Current happenings: Henderson has been playing in Japan since 2001, where he has been very successful. In 2007, Henderson changed his name to J.R. Sakuragi and has become a naturalized citizen of Japan.
Charles O'Bannon (1994-97) tore it up at UCLA and was a principal factor, alongside his brother Ed, to the Bruins' run to win the 1995 NCAA Championship in his sophomore season.
O'Bannon was an All-American his senior season, in which he averaged 17.7 points and 6.9 rebounds per game.
He started in all of his four seasons at UCLA and was one of the most consistent producers for the Bruins' squad during his career, which is evident by his 102 double-figure scoring games as a Bruin (third).
O'Bannon earned a No. 10 spot on the all-time scoring list as well as the No. 12 position in all-time rebounds.
After being a college star, O'Bannon was never able to flourish after being drafted by the Detroit Pistons in the second round as the 31th overall pick in the 1997 NBA Draft.
O'Bannon played 48 games in two seasons for the Pistons, averaging 8.3 minutes, 2.5 points, and 1.4 rebounds per game in his short NBA career.
Perhaps O'Bannon never found himself in the NBA because of his lack of agility to play as a guard. Whatever the case was, he was waived by the Pistons after his sophomore season.
Current happenings: As of 2012, Charles O'Bannon plays in the Japanese Basketball League for the Panasonic Trians.
Jelani McCoy (1996-98) was a shot-blocking machine and is the Bruins' all-time leader in career blocks (188). He averaged 10.4 points and 6.8 rebounds per game in his UCLA career, and recorded one of the only two triple-doubles in school history (15 PTS 10 REB 11 BLK).
He was a second round, 33rd overall draft pick in the 1998 NBA Draft by the Seattle Supersonics. After a mediocre three seasons with the Sonics, McCoy floated around the league and was eventually waived by the Denver Nuggets in 2007 after a seven-year career in the NBA.
McCoy never really caught traction in the NBA, averaging 4.6 points, 3.5 rebounds, and 0.9 blocks per game.
He nearly made a comeback with the Los Angeles Clippers in the 2008-09 after playing the preseason with the team, but was waived before the start of the season.
Current happenings: After the end of his NBA career, McCoy went to play in China for a few years. As of 2012, he plays in Spain.
Toby Bailey (1995-98) is one of a short list of Bruins' players who have started all four years at UCLA*. In his freshman season, Bailey scored 22 points with nine rebounds in UCLA's championship win over Arkansas in 1995.
He is the fifth-leading scorer in Bruins history and is one of two Bruins to have achieved a triple-double** (23 PTS 10 REB 10 AST).
Bailey peaked in his senior season with an impressive 17.9 points, 5.2 rebounds, and 3.6 assists per game.
However, the 6'6" guard never survived as a pro. The fact that he was drafted in the second round as the 45th overall pick in the 1998 NBA Draft signifies that professional teams saw little potential in the college star.
Bailey played with the Phoenix Suns for 73 games in two seasons, averaging 9.6 minutes and 3.3 points per game.
Current happenings: Bailey has played for 13 different teams in six different countries in the past 13 years. As of 2012, he plays in EnBW Ludwigsburg in Germany.
*Note: Freshmen weren't allowed to play on the varsity team until 1972
**Note: Some stat categories, such as assists, did not exist or were not recorded as strictly until the 1980s.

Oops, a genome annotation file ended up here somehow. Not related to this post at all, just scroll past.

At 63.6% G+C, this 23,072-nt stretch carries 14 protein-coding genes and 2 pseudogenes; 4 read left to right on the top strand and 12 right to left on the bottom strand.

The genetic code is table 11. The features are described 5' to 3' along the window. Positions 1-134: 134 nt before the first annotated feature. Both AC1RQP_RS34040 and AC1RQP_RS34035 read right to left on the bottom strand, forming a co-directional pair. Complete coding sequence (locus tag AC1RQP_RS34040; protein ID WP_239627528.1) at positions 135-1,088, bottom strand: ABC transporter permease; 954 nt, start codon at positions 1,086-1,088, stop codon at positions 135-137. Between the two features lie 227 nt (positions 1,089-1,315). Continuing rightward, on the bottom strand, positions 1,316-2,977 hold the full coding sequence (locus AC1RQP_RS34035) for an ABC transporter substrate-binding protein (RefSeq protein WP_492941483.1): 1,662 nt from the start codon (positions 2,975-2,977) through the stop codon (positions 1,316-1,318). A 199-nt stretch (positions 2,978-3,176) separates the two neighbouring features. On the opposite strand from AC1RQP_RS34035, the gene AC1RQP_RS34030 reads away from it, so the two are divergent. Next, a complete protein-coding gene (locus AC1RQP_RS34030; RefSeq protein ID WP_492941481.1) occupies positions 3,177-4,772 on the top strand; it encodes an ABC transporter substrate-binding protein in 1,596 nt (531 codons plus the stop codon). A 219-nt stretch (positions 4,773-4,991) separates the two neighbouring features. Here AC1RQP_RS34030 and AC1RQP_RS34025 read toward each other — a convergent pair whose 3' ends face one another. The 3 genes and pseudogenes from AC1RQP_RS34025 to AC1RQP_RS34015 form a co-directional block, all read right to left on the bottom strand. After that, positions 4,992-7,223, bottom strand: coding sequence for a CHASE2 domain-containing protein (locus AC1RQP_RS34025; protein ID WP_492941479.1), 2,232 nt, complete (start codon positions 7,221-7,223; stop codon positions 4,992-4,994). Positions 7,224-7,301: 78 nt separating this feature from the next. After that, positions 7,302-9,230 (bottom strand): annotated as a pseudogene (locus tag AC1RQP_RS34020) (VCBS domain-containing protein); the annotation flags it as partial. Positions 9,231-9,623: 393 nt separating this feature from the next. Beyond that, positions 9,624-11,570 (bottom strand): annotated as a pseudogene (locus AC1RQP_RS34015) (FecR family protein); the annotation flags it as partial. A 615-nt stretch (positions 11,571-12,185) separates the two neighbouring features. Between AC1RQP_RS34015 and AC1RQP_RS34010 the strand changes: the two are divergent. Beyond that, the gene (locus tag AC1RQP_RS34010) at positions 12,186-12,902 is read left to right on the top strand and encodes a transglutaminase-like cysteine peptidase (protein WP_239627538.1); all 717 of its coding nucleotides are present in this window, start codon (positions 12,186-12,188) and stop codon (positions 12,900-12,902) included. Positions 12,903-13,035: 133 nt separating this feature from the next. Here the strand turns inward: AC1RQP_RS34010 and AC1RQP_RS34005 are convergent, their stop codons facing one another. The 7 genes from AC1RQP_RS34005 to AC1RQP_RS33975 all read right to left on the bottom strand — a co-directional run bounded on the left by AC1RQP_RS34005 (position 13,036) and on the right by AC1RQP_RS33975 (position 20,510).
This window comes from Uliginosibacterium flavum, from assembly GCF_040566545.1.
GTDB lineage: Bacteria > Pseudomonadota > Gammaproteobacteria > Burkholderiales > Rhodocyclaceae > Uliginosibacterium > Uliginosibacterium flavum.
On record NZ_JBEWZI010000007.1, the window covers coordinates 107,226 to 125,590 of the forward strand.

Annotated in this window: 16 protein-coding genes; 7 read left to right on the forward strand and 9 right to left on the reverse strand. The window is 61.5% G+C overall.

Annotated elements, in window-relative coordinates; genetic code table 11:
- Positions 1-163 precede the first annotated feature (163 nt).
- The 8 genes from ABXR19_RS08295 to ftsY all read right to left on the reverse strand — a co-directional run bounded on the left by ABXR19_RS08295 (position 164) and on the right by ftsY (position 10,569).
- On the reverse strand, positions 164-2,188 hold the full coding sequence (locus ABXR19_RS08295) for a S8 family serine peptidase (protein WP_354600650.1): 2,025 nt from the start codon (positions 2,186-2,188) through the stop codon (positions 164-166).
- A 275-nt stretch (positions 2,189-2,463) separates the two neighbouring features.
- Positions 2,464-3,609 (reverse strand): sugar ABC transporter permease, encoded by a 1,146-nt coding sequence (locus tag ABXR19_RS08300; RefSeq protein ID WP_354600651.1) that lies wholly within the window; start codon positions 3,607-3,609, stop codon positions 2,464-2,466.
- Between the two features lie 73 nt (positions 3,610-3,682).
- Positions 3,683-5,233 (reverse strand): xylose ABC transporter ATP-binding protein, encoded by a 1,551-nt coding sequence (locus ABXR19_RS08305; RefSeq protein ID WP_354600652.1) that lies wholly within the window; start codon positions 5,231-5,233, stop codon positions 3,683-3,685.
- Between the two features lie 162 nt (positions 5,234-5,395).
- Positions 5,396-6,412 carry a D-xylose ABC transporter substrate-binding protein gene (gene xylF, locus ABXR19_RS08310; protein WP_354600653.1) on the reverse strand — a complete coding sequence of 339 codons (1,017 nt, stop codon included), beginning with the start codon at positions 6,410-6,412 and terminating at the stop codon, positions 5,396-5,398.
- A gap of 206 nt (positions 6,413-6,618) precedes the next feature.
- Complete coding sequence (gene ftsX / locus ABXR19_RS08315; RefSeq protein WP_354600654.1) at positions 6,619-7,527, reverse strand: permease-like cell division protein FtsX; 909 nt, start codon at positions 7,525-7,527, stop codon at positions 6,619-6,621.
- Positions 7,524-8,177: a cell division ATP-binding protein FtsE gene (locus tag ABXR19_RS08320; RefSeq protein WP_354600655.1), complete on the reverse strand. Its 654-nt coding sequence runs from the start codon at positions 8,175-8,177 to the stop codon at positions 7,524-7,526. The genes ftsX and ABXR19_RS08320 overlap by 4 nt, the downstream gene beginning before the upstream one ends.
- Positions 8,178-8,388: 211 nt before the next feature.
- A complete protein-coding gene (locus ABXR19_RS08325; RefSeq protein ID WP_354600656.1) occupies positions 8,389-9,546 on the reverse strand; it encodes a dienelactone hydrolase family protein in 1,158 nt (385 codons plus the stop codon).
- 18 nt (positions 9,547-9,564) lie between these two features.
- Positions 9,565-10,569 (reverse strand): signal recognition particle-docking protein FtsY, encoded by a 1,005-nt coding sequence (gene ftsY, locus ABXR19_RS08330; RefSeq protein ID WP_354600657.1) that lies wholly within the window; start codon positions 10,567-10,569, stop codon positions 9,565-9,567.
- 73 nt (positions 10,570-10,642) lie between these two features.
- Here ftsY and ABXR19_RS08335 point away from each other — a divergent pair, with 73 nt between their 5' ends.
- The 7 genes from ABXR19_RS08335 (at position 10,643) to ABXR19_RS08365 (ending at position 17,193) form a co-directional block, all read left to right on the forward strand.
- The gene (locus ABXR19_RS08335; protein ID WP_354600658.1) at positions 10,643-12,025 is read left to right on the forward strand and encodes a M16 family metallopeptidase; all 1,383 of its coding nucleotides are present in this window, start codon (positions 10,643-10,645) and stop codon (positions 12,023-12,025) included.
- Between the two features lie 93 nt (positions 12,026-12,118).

Trevor Wilson (1987-90) flourished as a Bruin in his sophomore season, putting up team-leading 15.4 points and 9.4 rebounds per game.
He was both a scorer and a rebounder and worked his way into the Top 10 for both categories (eighth in scoring, fourth in rebounds).
In his senior season, Wilson led his team with 17.2 points and 9.1 rebounds per game to the NCAA Sweet 16, which was the farthest the Bruins had been in the tournament in 10 years.
Wilson finished career with some impressive numbers (14.3 PPG 7.9 RPG) and is in the Top 10 in both career double-figure rebounds and scoring games.
NBA teams didn't see too much in Wilson's skills for the professional level, and the dominant collegiate forward was drafted in the second round as the 36th overall pick in the 1990 NBA Draft by the Atlanta Hawks.
Wilson was waived by the Hawks after his rookie season (2.2 PPG 1.6 RPG) and then floated around as a free agent after being picked up and the released by the Los Angeles Lakers.
Current happenings: After playing in Italy, Spain, France, Japan, and Turkey, Wilson retired from basketball in 1999. As of 2005, Wilson was an LAPD officer, according to the following source.
Ed O'Bannon (1992-95) exploded in his sophomore season after playing a minor role in his freshman season, averaging 16.7 points and 7.0 rebounds per game.
He has gone down as one of the greatest Bruins of all time after leading the Bruins to a 1995 NCAA Championship, becoming a first team All-American after a huge season (20.4 PPG 8.3 RPG).
O'Bannon is currently No. 6 on the all-time scoring list and No. 10 in all-time rebounds. He was the Bruins' go-to guy from the onset of his sophomore season, and had 38 twenty-point or more games (8th).
The hype was big for the All-American who was coming off a NCAA Championship win, and O'Bannon went as the ninth overall pick in the first round of the 1995 NBA Draft by the New Jersey Nets.
After a decent rookie season (6.2 PPG 2.6 RPG), O'Bannon never really developed in the NBA and was released by Orlando Magic before the 1997-98 season.
"It wasn't injury, it was confidence," O'Bannon reflected on his NBA career. "I missed shots, got pulled from games, it affected my defense, and I lost all my confidence."
Current happenings: After being a car salesman in Nevada for a while, O'Bannon signed up for classes back at his alma matter to earn his Bachelor's degree.